This is a simple page to provide basic information about the 2014 Doctoral Consortium at AAAI 2014.
This program is preliminary and is likely to be updated several times before the DC. Please check back to ensure you have the latest version. (Current version uploaded: Sunday July 27, 2014)
The names shown are in order of Student Participant / Mentor.
Location: Room 206b (on the Second Level of the Quebec Convention Center)
SUNDAY 27 JULY 2014
0900 - 0940: Introduction
0940 - 1020: Tim Brys: Reinforcement Learning on Multiple Correlated Signals / Sonia Chernova
1050 - 1130: Anup Kalia: The Semantic Interpretation of Trust in Multiagent Interactions / Eric Eaton
1130 - 1210: Thomas Allen: Making CP-nets (More) Useful / Sven Koenig
1340 - 1420: Ran Taig: Compilation Based Approaches to Probabilistic Planning - DC application / Daniele Magazzeni
1420 - 1500: Elizabeth Jensen: Robot Team Exploration with Communication Restrictions / Ayanna Howard
1520 - 1600: Khang Lam: Automatically creating bilingual lexical resources / Cynthia Matuszek
1600 - 1640: Adrian Boteanu: Solving Semantic Problems Using Contexts Extracted from Knowledge Graphs / Hana Chockler
1645 - 1800: Panel Discussion: Launching and Managing Your Career
Panelists: Eric Eaton, Hana Chockler, Sven Koenig
1830: DC Dinner: SaviniLocation:
680 Rue Grande Allée Est
Quebec City, QC G1R 2K5
Map (~5 minute walk from conferenece venue)
Reservation made under "Dr. Matthew Taylor"
MONDAY 28 JULY 2014
0900 - 0940: Lawson Wong: Living and Searching in the World: Object-based State Estimation for Mobile Robots / Maria Gini
0940 - 1020: Ofra Amir: Information Sharing for Care Coordination / Milind Tambe
1050 - 1130: Maria Chang: Analogy Tutor: a Tutoring System for Promoting Conceptual Learning via Comparison / Yolanda Gill
1130 - 1210: Xiaojian Wu: Optimizing and Learning Diffusion Behaviors in Complex Network / Pradeep Varakanthan
1340 - 1420: Taraneh Khazaei : Modeling Argumentation and Explanation in the Social Web / Matt Taylor
1420 - 1500: Pineda Luis: Probabilistic Planning with Reduced Models / Toby Walsh
1520 - 1600: Matthew Spradling: Roles and Teams Hedonic Games / Noa Agmon
1600 - 1640: John Doucette: Imputation, Social Choice, and Partial Preferences / Bo An
1640 - 1720: Jason M Bindewald: The Effect of Similarity Between Human and Machine Action Choices on Adaptive Automation Performance / Todd Neller
1730: Close of 2014 DC
- Each participating student will be assigned a time to give a talk (see the preliminary schedule above). Your talk should be about 25 minutes long. Afterwards, there will be 15 minutes allocated for questions and discussion. The room will be equipped with a data projector, so plan to bring slides (PDF format recommended) on a USB flash drive or a laptop.
- Note that 25 minutes is not a long time. If you have not given many talks before, then we recommend that you practice your talk before coming to the conference.
- Please keep your audience in mind: while we all have a background in AI, there are participants from a wide variety of subareas, so setting the context is critical. Be sure to cover background and motivation before getting into the technical details of your approach. Make sure that the high-level issues in your research are understandable to the audience in general. Having a running example is often a good idea.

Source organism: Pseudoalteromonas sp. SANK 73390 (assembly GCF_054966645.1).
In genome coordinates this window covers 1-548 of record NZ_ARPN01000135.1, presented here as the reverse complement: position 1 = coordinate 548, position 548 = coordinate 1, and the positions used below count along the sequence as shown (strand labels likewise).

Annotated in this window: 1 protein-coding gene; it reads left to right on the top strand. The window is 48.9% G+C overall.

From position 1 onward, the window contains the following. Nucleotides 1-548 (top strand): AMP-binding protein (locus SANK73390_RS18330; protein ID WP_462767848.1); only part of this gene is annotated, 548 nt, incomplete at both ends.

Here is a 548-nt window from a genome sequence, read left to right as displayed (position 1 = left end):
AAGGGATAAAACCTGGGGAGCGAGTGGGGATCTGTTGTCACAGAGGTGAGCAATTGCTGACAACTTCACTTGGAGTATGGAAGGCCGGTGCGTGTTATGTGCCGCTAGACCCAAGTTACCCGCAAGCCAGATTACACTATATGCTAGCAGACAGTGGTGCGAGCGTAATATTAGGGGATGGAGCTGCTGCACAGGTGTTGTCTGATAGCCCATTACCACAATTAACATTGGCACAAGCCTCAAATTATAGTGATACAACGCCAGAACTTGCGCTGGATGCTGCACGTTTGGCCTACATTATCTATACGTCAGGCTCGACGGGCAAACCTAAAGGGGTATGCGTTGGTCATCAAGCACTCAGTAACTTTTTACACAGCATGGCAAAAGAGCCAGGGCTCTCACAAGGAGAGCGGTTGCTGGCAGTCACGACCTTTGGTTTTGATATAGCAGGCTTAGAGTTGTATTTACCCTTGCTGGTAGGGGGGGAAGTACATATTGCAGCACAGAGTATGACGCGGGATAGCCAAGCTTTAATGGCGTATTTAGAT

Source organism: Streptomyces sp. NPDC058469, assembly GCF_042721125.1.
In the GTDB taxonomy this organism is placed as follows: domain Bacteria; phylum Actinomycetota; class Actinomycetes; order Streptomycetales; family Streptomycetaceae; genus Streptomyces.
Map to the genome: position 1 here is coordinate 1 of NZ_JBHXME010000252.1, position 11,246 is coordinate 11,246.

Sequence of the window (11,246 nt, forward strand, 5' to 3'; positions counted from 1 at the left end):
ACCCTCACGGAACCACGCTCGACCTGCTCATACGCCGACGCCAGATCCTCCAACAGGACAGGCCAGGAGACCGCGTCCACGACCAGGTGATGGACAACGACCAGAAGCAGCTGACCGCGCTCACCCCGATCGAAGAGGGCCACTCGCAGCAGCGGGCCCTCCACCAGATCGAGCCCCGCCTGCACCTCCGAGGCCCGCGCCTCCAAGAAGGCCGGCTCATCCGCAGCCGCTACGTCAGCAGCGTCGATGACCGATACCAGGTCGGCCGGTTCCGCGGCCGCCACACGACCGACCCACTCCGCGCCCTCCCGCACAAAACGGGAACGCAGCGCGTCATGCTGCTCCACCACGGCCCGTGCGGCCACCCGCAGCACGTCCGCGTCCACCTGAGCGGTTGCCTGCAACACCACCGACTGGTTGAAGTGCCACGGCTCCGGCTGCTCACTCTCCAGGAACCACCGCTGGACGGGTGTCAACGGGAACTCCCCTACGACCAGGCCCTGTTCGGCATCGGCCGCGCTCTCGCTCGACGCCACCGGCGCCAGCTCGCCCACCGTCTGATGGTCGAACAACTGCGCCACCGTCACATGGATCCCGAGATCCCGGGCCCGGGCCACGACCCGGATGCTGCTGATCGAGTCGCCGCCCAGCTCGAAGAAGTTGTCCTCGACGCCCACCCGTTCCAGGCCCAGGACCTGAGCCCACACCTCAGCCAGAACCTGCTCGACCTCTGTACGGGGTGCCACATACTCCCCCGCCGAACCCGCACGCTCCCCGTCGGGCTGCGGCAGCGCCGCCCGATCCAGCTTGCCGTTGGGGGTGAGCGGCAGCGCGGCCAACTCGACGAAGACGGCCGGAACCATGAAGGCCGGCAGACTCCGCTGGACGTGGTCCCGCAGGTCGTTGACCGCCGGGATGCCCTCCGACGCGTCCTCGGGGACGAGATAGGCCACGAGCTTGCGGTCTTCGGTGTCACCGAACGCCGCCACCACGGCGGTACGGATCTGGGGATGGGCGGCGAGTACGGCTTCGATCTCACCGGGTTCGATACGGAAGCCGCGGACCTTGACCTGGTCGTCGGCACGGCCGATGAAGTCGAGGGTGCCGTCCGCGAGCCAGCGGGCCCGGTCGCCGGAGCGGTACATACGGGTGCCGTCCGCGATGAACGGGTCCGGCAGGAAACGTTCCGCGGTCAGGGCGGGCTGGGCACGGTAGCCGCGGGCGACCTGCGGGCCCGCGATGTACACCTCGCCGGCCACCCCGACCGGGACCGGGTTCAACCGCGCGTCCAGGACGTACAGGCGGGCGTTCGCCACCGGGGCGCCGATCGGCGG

- Here is a list of the kinds of questions/comments that past students have received after their talks, which you might want to try and address in your presentation:
- What is your primary contribution?
- How do you know when you'll be done with your thesis? What are the "exit criteria?"
- How do all of the pieces of your thesis fit together?
- Do you have a simple example showing how it works?
- Have you looked at work in subfield X that addresses similar problems?
- Wasn't this already done by person Y?
- How do you expect to address problem Z in your future work?
- How will you evaluate the approach?
- Is your evaluation plan sufficient? Why not look at other/more problem domains?
- Do you expect similar results for other problem domains?
- Is there a real world problem that could benefit from using your work?
- Here is a possible outline for a presentation:
- Problem statement (what problem are you addressing?)
- Motivation (why should we care about this?)
- Your contribution and approach
- Related work (Have others addressed the problem, or how is your problem related to those addressed by others? How is your approach different, and why do you think it might be better?)
- Results so far
- Future work (what else do you expect to do in order to complete your thesis?)
- Summary, Conclusion
- Acknowledgments (list your advisor, any funding sources, and any peers you work with on your project)
- Backup material (see below: material/details that you didn't have time to include but could be useful to help answer questions)
- Below are some more general recommendations for preparing talks:
- If giving talks is a completely new experience for you, then write down an entire script for the talk, broken into sections for each slide. You won't read this script at the talk, but the exercise will help you figure out what you want to say on each slide. If you read the script through using a slow and clear voice, then you can time your delivery and see how well you fall within the prescribed length. People usually get nervous during talks, especially if they are new at it, and that usually means that they talk faster. So keep that in mind when completing this exercise.